CITY HEAT is a light-hearted gangster movie from 1984 that attempts to combine the powers of two of its era’s biggest icons of manliness: grimacing Clint and wisecracking Burt. They also have Richard Roundtree in there, but he’s playing kind of a weasel, so he’s not able to perform as a representative of blaxploitation swagger.
Burt is a behind-on-his-payments gumshoe, Clint is the Lieutenant who used to be his partner before he quit the force. Now they act like they hate each other, but of course they team up and work pretty well together. Their first scene together is a good one: Clint sits at the counter in a diner, drinking his coffee, staying out of it while two mafia thugs beat the shit out of Burt. He wants nothing to do with it until he gets bumped and spills some of his coffee, then he gets pissed. (read the rest of this shit…)
Tags: Burt Reynolds, Clint Eastwood, Irene Cara, Richard Roundtree
Posted in Crime, Reviews | 22 Comments »
Monday, October 31st, 2011
Q (aka Q – THE WINGED SERPENT) is writer/director Larry Cohen’s version of a giant monster movie, about a small time New York City getaway driver played by Cohen’s DeNiro, Michael Moriarty. He’s recently out of the joint, failing to get a job as a bar pianist, and gets screwed over by some mobsters during a failed diamond heist. He runs straight from the scene of the crime to a (closed, it turns out) law office high up in the Chrysler building, where he ends up having to hide from a security guard in a not-open-to-the-public area beneath the needle. There he finds a dead body and a nest with a giant egg. Huh.
(read the rest of this shit…)
Tags: David Carradine, giant monster, Larry Cohen, Michael Moriarty, Richard Roundtree
Posted in Horror, Reviews | 20 Comments »
Thursday, September 29th, 2011
YOUNG WARRIORS is a crazy fuckin movie released by Cannon in 1983. The description on the back of the VHS box begins like this:
“What do you get if you cross ‘Animal House’ with ‘Death Wish’? Young Warriors– a unique combination of fraternity hijinks, high-speed action, wildly imaginative animation, and hard-drivin’ rock!” (read the rest of this shit…)
Tags: back to school, Cannon Films, Ernest Borgnine, King Vidor, rape-revenge, revenge, Richard Roundtree, vigilantes
Posted in Action, Reviews | 31 Comments »
Saturday, May 2nd, 2009
My Brian Trenchard-Smith studies continue with this 1979 picture, not an Australian one but a USA-Spain-Mexico co-production. And you know with that many countries cooperating that it’s gotta be amazing. It stars Chuck Connors as a jovial freelance agent hired to retrieve a mysterious document from a South American dictator’s blown up yacht. There also might’ve been some money on that thing so the world’s best agents and assassins, including Richard Roundtree, are all in the area competing with him. Also Henry Silva is the head of police who has jurisdiction over the area, but he’s just in a couple scenes doing press conferences. He doesn’t reveal himself to be evil, but I don’t buy it.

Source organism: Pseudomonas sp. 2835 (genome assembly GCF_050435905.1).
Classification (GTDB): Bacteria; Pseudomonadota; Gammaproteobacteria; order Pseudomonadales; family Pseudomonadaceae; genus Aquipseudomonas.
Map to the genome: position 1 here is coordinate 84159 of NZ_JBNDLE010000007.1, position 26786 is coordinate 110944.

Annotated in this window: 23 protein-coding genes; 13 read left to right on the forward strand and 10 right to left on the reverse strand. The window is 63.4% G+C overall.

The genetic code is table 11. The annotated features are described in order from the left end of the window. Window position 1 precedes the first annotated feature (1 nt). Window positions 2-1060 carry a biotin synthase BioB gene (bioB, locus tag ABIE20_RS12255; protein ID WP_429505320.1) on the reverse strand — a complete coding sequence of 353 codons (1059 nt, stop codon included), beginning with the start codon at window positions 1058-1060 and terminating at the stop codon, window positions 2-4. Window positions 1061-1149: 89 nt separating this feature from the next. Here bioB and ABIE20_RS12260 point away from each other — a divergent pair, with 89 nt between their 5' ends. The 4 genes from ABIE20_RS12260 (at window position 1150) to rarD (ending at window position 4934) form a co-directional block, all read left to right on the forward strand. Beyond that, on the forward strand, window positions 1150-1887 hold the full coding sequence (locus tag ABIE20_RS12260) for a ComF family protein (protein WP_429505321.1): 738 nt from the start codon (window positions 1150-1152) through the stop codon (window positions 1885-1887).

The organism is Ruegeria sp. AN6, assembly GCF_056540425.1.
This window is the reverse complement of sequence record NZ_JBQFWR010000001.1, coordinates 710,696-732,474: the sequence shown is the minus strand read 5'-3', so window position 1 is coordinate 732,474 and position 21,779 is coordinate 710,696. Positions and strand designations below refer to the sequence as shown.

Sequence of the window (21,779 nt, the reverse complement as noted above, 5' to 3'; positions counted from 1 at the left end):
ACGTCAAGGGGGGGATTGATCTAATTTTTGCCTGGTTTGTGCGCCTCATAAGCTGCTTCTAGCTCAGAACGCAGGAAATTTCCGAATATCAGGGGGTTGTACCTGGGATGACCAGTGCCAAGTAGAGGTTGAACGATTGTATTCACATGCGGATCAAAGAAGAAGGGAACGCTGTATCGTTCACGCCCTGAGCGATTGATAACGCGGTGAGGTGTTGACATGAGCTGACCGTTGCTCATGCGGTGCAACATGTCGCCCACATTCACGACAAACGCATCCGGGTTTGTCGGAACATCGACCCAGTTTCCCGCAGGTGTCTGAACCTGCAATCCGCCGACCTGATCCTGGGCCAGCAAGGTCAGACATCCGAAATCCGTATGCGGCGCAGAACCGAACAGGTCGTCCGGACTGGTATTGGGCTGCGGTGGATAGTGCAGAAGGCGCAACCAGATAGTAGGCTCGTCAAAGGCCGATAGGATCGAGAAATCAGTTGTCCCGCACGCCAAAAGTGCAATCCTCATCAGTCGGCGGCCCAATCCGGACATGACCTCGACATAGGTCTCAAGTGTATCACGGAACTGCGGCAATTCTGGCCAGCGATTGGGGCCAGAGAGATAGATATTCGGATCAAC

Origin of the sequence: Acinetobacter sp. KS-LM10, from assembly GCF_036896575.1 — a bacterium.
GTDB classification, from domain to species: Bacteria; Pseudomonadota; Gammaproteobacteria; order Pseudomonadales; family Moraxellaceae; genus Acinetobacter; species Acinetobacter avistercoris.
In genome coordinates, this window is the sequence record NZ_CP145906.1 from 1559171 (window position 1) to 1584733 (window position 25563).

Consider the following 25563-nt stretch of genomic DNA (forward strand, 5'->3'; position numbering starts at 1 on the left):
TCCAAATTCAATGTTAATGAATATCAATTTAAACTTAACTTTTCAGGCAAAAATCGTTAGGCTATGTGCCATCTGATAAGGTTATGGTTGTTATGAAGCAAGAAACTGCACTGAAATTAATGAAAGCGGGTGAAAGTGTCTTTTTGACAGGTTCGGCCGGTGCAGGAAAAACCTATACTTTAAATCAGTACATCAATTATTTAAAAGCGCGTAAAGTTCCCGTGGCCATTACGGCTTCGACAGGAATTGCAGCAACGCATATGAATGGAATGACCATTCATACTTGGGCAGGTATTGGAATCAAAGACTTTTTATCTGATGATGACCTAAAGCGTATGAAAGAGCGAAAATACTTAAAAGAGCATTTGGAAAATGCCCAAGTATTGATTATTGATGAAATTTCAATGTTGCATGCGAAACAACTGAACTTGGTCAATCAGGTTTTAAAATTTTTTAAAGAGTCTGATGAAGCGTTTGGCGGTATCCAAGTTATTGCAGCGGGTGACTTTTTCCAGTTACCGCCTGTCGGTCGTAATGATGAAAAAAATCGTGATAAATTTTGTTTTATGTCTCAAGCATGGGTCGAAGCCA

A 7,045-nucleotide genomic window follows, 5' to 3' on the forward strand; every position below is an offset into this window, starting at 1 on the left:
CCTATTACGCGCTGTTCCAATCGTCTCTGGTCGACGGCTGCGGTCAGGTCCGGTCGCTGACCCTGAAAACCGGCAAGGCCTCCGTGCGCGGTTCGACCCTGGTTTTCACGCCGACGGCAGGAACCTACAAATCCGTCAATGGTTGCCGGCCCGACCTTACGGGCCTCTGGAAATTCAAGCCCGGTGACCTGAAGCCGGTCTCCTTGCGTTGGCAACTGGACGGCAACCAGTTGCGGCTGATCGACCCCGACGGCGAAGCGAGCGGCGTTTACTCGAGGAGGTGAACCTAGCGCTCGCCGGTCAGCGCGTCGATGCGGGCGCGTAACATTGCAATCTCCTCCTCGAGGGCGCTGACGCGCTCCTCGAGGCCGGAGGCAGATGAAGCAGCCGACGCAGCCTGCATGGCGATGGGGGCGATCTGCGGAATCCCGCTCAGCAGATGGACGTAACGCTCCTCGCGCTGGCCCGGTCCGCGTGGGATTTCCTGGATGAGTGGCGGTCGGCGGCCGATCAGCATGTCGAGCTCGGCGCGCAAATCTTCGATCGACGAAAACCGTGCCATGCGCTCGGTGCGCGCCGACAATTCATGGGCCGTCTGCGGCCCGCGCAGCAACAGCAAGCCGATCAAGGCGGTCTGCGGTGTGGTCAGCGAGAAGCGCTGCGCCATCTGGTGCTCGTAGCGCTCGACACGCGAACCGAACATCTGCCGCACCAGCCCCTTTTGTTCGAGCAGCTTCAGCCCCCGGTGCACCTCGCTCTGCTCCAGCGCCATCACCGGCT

It seems like everybody involved in this movie is just doing it for a quick paycheck, but that’s okay. It’s still cool to see them all together in this weird little movie. Glenn Ford plays the guy who hires Connors, and he looks like he’s either retired or on vacation. He’s wearing shades and a white Adidas track jacket, and he’s only in a few scenes, sitting next to the swimming pool. I bet whenever Trenchard-Smith called “cut” he jumped in. (read the rest of this shit…)
Tags: Brian Trenchard-Smith, Chuck Connors, Glenn Ford, Richard Roundtree
Posted in Action, Reviews | 9 Comments »
Tuesday, January 27th, 2009
The third and final episode of the original Shaft trilogy is a little less classy without the direction of Gordon Parks, but it’s a hell of a fun sequel. After you’ve done one chapter that’s a good variation on the first one, might as well get crazy and fly off to another continent for part 3. You know Shaft has really earned his black James Bond stripes when he gets to go on an international adventure.
Early in the movie Shaft comes home to his building and somebody tells him some Africans are looking for him. He sees a guy in an African robe and ducks out of the elevator and seems proud of himself as he goes unmolested into his apartment. He hits his punching bag once and struts in but before he can relax the door is kicked down and there’s that huge African dude ready to beat his ass. (read the rest of this shit…)
Tags: blaxploitation, Richard Roundtree
Posted in Action, Reviews | No Comments »
Sunday, January 11th, 2009
The first Shaft sequel has a very similar feel to the original, except that it turns more action packed in the last act. Once again it’s more of a straight detective story than the crazy blaxploitation movie Shaft’s reputation might imply. It all begins with a distressed phone call from an old friend. Next thing Shaft knows his buddy is dead and he’s caught protecting a lady in the middle of a fight to find 200 grand gone missing from a numbers racket.
Of course, Shaft is still a bad mother et al and, proving that he really is the black James Bond, he really starts to show his skills as a womanizer in this one. When he gets that call for example it just so happens that he’s in bed with that guy’s sister! At first that seems like a hell of a coincidence, but then when you consider Shaft’s lifestyle you realize that the chances of it happening are actually pretty high. In fact, here’s an even better example of how much Shaft gets around: In the theme song for this one there’s kind of a “shut yo mouth” moment where you hear a woman say, “He’s trouble, he’s been to my house!” Can you believe that? Even within his own theme song you can find at least one backup singer whose heart he’s broken. And I wouldn’t be surprised if there was a gal on percussion who just didn’t want to say anything. (read the rest of this shit…)
Tags: blaxploitation, Richard Roundtree
Posted in Action, Reviews | No Comments »